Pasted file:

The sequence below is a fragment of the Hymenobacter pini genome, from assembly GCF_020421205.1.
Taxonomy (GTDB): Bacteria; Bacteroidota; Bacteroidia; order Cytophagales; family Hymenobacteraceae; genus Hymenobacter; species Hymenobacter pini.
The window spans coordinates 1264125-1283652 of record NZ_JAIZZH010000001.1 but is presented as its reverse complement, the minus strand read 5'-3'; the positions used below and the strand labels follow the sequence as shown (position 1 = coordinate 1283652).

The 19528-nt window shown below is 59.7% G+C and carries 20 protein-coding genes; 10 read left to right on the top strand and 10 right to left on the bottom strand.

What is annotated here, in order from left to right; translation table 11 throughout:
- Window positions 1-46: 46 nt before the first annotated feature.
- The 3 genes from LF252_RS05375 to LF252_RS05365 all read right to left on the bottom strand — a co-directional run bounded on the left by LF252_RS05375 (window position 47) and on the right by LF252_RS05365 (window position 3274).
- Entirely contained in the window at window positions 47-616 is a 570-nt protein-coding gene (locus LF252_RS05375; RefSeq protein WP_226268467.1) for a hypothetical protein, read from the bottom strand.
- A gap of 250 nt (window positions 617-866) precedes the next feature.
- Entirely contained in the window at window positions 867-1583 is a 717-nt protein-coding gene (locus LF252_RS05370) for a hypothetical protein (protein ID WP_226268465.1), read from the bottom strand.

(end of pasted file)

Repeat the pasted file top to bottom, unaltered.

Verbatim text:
The sequence below is a fragment of the Hymenobacter pini genome, from assembly GCF_020421205.1.
Taxonomy (GTDB): Bacteria; Bacteroidota; Bacteroidia; order Cytophagales; family Hymenobacteraceae; genus Hymenobacter; species Hymenobacter pini.
The window spans coordinates 1264125-1283652 of record NZ_JAIZZH010000001.1 but is presented as its reverse complement, the minus strand read 5'-3'; the positions used below and the strand labels follow the sequence as shown (position 1 = coordinate 1283652).

The 19528-nt window shown below is 59.7% G+C and carries 20 protein-coding genes; 10 read left to right on the top strand and 10 right to left on the bottom strand.

What is annotated here, in order from left to right; translation table 11 throughout:
- Window positions 1-46: 46 nt before the first annotated feature.
- The 3 genes from LF252_RS05375 to LF252_RS05365 all read right to left on the bottom strand — a co-directional run bounded on the left by LF252_RS05375 (window position 47) and on the right by LF252_RS05365 (window position 3274).
- Entirely contained in the window at window positions 47-616 is a 570-nt protein-coding gene (locus LF252_RS05375; RefSeq protein WP_226268467.1) for a hypothetical protein, read from the bottom strand.
- A gap of 250 nt (window positions 617-866) precedes the next feature.
- Entirely contained in the window at window positions 867-1583 is a 717-nt protein-coding gene (locus LF252_RS05370) for a hypothetical protein (protein ID WP_226268465.1), read from the bottom strand.